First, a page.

I'm a Norwegian software developer living and working in Bonn, Germany. I like to share what I know about stuff like Java, Agile, git and other things, whether it's at user groups, conferences, twitter or on my blog. Thomas Ferris has posted 9 posts at DZone. You can read more from them at their website. View Full User Profile

Gitblit - The Little Git Repo Manager That Could

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I've been tweeting about Gitblit every now and then, and also recommended it to people who want to run some Git infrastructure on Windows.

Seeing Gitblit v1.0.0 was released a few hours ago (Google+), I would like to celebrate and congratulate the project with a two blog-posts. This is the first, and the second I hope to do soon in shape of some interviews with a couple of Gitblit users.

Uh, what is a Git repository manager?

It can be several things. Most people look for these features in a repo manager:

  • A central place to share repositories
  • A web-frontend for said repositories
  • Manages users and access-control 
Just to mention an alternative setup: At my dayjob, we use:
  • A simple folder on a Linux server to put central repositories, accessible over SSH
  • Gitweb as a web-frontend
  • Access-control with SSH users and certificates
We're quite happy with the above setup because we are a very Linux/Mac oriented shop, with a small team that have no fancy requirements on the access-control part. For a larger, Windows based shop it won't be so easy.
An alternative is to use Github, which is probably the best all-round solution for repository management. But it costs money, which can be a hard pill to swallow for some organizations.
Other free alternatives are Gitorious, Gitlab (wich uses Gitolite) and Gitolite, but I think these three are pretty Linux oriented.
Note that both Gitorious and Github are available in SaaS form (that is, you store the central repositories on their servers, so you don't need any infrastructure yourself), and they are free to use for open-source projects.

My favorite things about Gitblit

  • It's free/open source (Apache license).
  • Comes with authorization built in. No need to figure out OpenSSH on Windows (a lot of people really struggle with this).
  • It's Java. Call it a plus or a minus, but a cool consequence of this is that Gitblit has Groovy hooks.
  • Another consequence: Runs well on Windows.
  • Great just-works factor

Wait, who makes this Gitblit anyway? What's the catch?

No catch, it's just a project that was started to scratch an itch. It's a really charming story really. James Moger, the author of the project, wrote about it a while ago, and I recommend you give it a read.

A small tour of Gitblit

I just took version 1.0.0 for a spin on my Ubuntu laptop. Downloaded the Gitblit GO, unzipped and started with java -jar gitblit.jar (could it be any easier?).

Just started Gitblit GO, no configuration necessary
Browse to https://localhost:8443/ and there it is (it generates a self-signed https certificate if you don't tell it otherwise, that's why you get a warning in your browser).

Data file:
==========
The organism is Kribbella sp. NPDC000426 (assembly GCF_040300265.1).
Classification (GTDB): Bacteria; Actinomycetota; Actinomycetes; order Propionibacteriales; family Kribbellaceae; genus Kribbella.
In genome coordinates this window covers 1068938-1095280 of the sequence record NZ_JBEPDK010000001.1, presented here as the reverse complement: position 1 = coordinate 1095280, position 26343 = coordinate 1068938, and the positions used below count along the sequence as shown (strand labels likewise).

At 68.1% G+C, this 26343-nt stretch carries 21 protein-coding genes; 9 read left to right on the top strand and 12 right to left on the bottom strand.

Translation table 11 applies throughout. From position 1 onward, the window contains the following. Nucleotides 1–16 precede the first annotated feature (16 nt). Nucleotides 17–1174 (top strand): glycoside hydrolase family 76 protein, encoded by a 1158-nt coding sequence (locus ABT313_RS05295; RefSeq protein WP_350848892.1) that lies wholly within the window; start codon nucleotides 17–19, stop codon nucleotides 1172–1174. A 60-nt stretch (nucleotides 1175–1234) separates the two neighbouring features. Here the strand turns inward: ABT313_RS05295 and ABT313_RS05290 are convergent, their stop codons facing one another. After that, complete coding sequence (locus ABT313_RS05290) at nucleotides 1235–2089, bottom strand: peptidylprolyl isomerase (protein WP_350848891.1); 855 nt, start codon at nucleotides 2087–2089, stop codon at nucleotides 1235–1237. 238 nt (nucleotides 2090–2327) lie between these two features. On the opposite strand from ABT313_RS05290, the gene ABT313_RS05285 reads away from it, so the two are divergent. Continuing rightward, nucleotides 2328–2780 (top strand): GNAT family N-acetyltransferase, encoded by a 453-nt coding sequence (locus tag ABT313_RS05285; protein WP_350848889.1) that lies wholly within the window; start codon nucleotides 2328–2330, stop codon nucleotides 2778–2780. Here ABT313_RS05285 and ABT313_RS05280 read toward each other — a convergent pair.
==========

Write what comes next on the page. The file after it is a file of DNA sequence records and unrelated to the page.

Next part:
First view of Gitblit. You'll need to log in as admin/admin top-left there to start creating repos
Just created an empty repo. Note the helpful instructions for getting started.
Note that I had to do:
git config http.sslVerify false 
in my local repository before I could push as described above (more about this in the Gitblit Setup docs).
First repo up and running!
Managing users and teams in Gitblit

Pretty, isn't it? It also runs well on Windows of course, also as a Windows service (with the right coctail of Java versions and configuration).
There are more screenshots on the Gitblit homepage, and also a live instance you can try out.
I'll come back to some more reasons on when or why you should choose to run Gitblit in the next blog post.
Published at DZone with permission of its author, Thomas Ferris Nicolaisen. (source)

(Note: Opinions expressed in this article and its replies are the opinions of their respective authors and not those of DZone, Inc.)


Fabio Canepa replied on Wed, 2012/07/25 - 12:50am

Thats what's I was searching for! It looks very promising and it's also well documented 

Congraturation to the gitblit teams!



John Crygier replied on Wed, 2012/07/25 - 7:46am

Great to see news about Gitblit here.  We started using Gitblit about 2 months ago in our quest to move from SVN to Git, and it's been great.

We're a closed-source shop, so using Github was out of the question (as we don't want our source code leaving our infrastructure).  So I originally started researching Gitorious.  After about a week of difficult work, I finally got Gitorious working on a linux box...but it was still not working 100%.  Then I stumbled upon Gitblit....and was up and runing 5 minutes later.  Ultimately, we decided to go with gitblit, since it was open-source, and using the same tech stack we were using (Java-based Web App).

The only thing missing was LDAP integration, so I worked with James to get that integrated (he's a great guy to work with).  I'm pleased to say that we're now becoming a Git shop, and Gitblit was a major player in getting us to where we are.

Congratulations on 1.0.0!!! 

Sura Sos replied on Wed, 2012/07/25 - 9:01am

Thanks, I was looking for a git web-frontend like github. This looks great. It looks that it also has blog engine similar to github.

Abhishek Choudhary replied on Wed, 2013/11/13 - 10:40am

Nice article. I mainly knew about gitblit in cloud environment and found its quite stable and featured.http://blog.jelastic.com/2013/03/01/deploy-your-code-faster-gitblit-in-the-cloud/

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